Skip to main content Accessibility help
×
Home

Genetic variability maintained in a finite population due to mutational production of neutral and nearly neutral isoalleles*

  • Motoo Kimura (a1)

Extract

1. The average and the effective numbers of alleles maintained in a finite population due to mutational production of neutral isoalleles were studied by mathematical analysis and computer simulation.

2. The exact formula was derived for the effective number (ne) of alleles maintained in a population of effective size Ne, assuming that there are K possible allelic states and mutation occurs with equal frequency in all directions. If the number of allelic states is so large that every mutation is to a new, not pre-existing, allele, we have ne = 4Neu+1 − 2Neu2, where u is the mutation rate. Thus, the approximation formula, ne = 4Neu+1, given by Kimura & Crow (1964) is valid as long as 2Neu2 ≪ 1.

3. The formula for the average number of alleles (na) maintained in a population of actual size N and effective size Ne was derived by using the method of diffusion approximation. If every mutation is to a new, not pre-existing, allele, we obtain

where M = 4Neu. The average number of alleles as a function of M and N is listed in Table 1.

4. In order to check the validity of the diffusion approximations, Monte Carlo experiments were carried out using the computer IBM 7090. The experiments showed that the approximations are satisfactory for practical purposes.

5. It is estimated that among the mutations produced by DNA base substitutions, synonymous mutations, that is, those which cause no alterations of amino acids, amount roughly to 0·2–0·3 in vertebrates. Incompletely synonymous mutations, that is, those which lead to substitution of chemically similar amino acids at a different position of the polypeptide chain from the active site and therefore produce almost no phenotypic effects, must be very common. Together with synonymous mutations, they might constitute at least some 40% of all mutations. These considerations suggest that neutral and nearly neutral mutations must be more common than previously considered.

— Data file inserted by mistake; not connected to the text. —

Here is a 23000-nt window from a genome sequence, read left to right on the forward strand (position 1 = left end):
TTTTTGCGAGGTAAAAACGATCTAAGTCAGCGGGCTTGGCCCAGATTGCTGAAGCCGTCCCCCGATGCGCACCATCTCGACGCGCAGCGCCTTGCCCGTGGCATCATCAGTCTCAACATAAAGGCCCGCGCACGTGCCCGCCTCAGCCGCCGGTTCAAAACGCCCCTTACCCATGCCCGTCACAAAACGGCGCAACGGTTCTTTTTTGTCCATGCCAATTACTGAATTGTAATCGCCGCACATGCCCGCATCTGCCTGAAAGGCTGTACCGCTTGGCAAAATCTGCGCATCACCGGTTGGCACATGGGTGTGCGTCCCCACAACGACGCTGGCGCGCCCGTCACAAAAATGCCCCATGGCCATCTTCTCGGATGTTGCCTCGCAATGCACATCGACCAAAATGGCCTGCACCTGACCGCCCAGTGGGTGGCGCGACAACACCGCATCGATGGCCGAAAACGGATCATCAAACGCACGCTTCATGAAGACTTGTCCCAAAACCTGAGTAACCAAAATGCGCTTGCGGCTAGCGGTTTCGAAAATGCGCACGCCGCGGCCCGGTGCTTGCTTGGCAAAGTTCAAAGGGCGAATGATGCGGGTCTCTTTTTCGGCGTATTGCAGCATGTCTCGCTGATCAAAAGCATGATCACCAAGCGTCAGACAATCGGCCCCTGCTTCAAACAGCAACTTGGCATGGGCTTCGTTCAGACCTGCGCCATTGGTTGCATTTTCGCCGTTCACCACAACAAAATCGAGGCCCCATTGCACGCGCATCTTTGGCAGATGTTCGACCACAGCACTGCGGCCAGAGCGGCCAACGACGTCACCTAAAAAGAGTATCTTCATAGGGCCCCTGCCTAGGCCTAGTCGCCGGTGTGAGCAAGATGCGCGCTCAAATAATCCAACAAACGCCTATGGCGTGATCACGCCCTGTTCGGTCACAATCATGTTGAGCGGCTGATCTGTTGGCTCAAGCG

• Send article to Kindle

      To send this article to your Kindle, first ensure no-reply@cambridge.org is added to your Approved Personal Document E-mail List under your Personal Document Settings on the Manage Your Content and Devices page of your Amazon account. Then enter the ‘name’ part of your Kindle email address below. Find out more about sending to your Kindle. Find out more about sending to your Kindle.

      Note you can select to send to either the @free.kindle.com or @kindle.com variations. ‘@free.kindle.com’ emails are free but can only be sent to your device when it is connected to wi-fi. ‘@kindle.com’ emails can be delivered even when you are not connected to wi-fi, but note that service fees apply.

      Find out more about the Kindle Personal Document Service.

      Genetic variability maintained in a finite population due to mutational production of neutral and nearly neutral isoalleles*
      Available formats
      ×

      Send article to Dropbox

      To send this article to your Dropbox account, please select one or more formats and confirm that you agree to abide by our usage policies. If this is the first time you use this feature, you will be asked to authorise Cambridge Core to connect with your <service> account. Find out more about sending content to Dropbox.

      Genetic variability maintained in a finite population due to mutational production of neutral and nearly neutral isoalleles*
      Available formats
      ×

      Send article to Google Drive

      To send this article to your Google Drive account, please select one or more formats and confirm that you agree to abide by our usage policies. If this is the first time you use this feature, you will be asked to authorise Cambridge Core to connect with your <service> account. Find out more about sending content to Google Drive.

      Genetic variability maintained in a finite population due to mutational production of neutral and nearly neutral isoalleles*
      Available formats
      ×

Copyright

References

Hide All
Brenner, S., Barnett, L., Katz, E. R. & Crick, F. H. C. (1967). UGA: A third nonsense triplet in the genetic code. Nature, Lond. 213 (5075), 449450.